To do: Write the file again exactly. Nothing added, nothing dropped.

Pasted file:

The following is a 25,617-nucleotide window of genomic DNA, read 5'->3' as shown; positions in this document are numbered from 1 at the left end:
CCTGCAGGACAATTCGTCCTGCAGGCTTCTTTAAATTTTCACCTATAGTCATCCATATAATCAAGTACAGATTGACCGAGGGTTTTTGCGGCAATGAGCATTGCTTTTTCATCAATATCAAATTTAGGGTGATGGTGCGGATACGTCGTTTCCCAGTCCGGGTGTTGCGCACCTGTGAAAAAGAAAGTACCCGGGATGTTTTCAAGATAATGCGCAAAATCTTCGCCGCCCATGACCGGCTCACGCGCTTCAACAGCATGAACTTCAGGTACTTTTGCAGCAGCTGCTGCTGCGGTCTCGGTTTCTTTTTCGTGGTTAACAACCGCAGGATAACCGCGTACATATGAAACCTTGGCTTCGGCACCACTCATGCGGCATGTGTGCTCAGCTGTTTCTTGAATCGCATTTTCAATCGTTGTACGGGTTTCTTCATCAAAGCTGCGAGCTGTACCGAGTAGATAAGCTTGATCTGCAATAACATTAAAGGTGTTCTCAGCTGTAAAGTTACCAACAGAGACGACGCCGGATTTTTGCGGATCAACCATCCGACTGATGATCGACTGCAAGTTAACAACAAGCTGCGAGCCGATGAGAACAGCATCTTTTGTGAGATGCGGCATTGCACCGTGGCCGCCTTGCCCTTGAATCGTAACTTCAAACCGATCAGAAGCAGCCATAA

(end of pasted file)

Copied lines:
The following is a 25,617-nucleotide window of genomic DNA, read 5'->3' as shown; positions in this document are numbered from 1 at the left end:
CCTGCAGGACAATTCGTCCTGCAGGCTTCTTTAAATTTTCACCTATAGTCATCCATATAATCAAGTACAGATTGACCGAGGGTTTTTGCGGCAATGAGCATTGCTTTTTCATCAATATCAAATTTAGGGTGATGGTGCGGATACGTCGTTTCCCAGTCCGGGTGTTGCGCACCTGTGAAAAAGAAAGTACCCGGGATGTTTTCAAGATAATGCGCAAAATCTTCGCCGCCCATGACCGGCTCACGCGCTTCAACAGCATGAACTTCAGGTACTTTTGCAGCAGCTGCTGCTGCGGTCTCGGTTTCTTTTTCGTGGTTAACAACCGCAGGATAACCGCGTACATATGAAACCTTGGCTTCGGCACCACTCATGCGGCATGTGTGCTCAGCTGTTTCTTGAATCGCATTTTCAATCGTTGTACGGGTTTCTTCATCAAAGCTGCGAGCTGTACCGAGTAGATAAGCTTGATCTGCAATAACATTAAAGGTGTTCTCAGCTGTAAAGTTACCAACAGAGACGACGCCGGATTTTTGCGGATCAACCATCCGACTGATGATCGACTGCAAGTTAACAACAAGCTGCGAGCCGATGAGAACAGCATCTTTTGTGAGATGCGGCATTGCACCGTGGCCGCCTTGCCCTTGAATCGTAACTTCAAACCGATCAGAAGCAGCCATAA